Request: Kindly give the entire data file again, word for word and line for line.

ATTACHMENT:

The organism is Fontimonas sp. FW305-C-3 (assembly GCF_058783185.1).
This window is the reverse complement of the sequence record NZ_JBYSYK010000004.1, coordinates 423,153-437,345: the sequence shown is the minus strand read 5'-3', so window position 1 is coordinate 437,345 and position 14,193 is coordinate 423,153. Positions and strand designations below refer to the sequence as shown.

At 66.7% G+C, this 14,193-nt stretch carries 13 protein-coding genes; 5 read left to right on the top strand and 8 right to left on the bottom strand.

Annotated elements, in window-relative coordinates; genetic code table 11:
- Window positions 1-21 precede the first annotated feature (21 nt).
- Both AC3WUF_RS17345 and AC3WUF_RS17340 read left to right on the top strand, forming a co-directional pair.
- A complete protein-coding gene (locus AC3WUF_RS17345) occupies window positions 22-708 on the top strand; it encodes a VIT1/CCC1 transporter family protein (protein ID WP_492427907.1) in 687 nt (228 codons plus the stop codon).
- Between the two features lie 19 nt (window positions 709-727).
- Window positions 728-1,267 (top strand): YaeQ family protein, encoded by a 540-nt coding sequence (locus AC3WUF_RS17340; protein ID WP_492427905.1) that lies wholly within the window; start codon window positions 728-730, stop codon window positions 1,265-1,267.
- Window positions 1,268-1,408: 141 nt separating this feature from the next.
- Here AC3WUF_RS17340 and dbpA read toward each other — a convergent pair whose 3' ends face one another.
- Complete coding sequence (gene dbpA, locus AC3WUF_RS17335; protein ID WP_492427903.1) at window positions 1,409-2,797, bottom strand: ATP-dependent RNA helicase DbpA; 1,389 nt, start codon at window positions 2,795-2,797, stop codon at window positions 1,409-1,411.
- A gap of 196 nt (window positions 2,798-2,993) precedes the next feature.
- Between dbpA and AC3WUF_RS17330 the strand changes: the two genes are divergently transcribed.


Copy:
The organism is Fontimonas sp. FW305-C-3 (assembly GCF_058783185.1).
This window is the reverse complement of the sequence record NZ_JBYSYK010000004.1, coordinates 423,153-437,345: the sequence shown is the minus strand read 5'-3', so window position 1 is coordinate 437,345 and position 14,193 is coordinate 423,153. Positions and strand designations below refer to the sequence as shown.

At 66.7% G+C, this 14,193-nt stretch carries 13 protein-coding genes; 5 read left to right on the top strand and 8 right to left on the bottom strand.

Annotated elements, in window-relative coordinates; genetic code table 11:
- Window positions 1-21 precede the first annotated feature (21 nt).
- Both AC3WUF_RS17345 and AC3WUF_RS17340 read left to right on the top strand, forming a co-directional pair.
- A complete protein-coding gene (locus AC3WUF_RS17345) occupies window positions 22-708 on the top strand; it encodes a VIT1/CCC1 transporter family protein (protein ID WP_492427907.1) in 687 nt (228 codons plus the stop codon).
- Between the two features lie 19 nt (window positions 709-727).
- Window positions 728-1,267 (top strand): YaeQ family protein, encoded by a 540-nt coding sequence (locus AC3WUF_RS17340; protein ID WP_492427905.1) that lies wholly within the window; start codon window positions 728-730, stop codon window positions 1,265-1,267.
- Window positions 1,268-1,408: 141 nt separating this feature from the next.
- Here AC3WUF_RS17340 and dbpA read toward each other — a convergent pair whose 3' ends face one another.
- Complete coding sequence (gene dbpA, locus AC3WUF_RS17335; protein ID WP_492427903.1) at window positions 1,409-2,797, bottom strand: ATP-dependent RNA helicase DbpA; 1,389 nt, start codon at window positions 2,795-2,797, stop codon at window positions 1,409-1,411.
- A gap of 196 nt (window positions 2,798-2,993) precedes the next feature.
- Between dbpA and AC3WUF_RS17330 the strand changes: the two genes are divergently transcribed.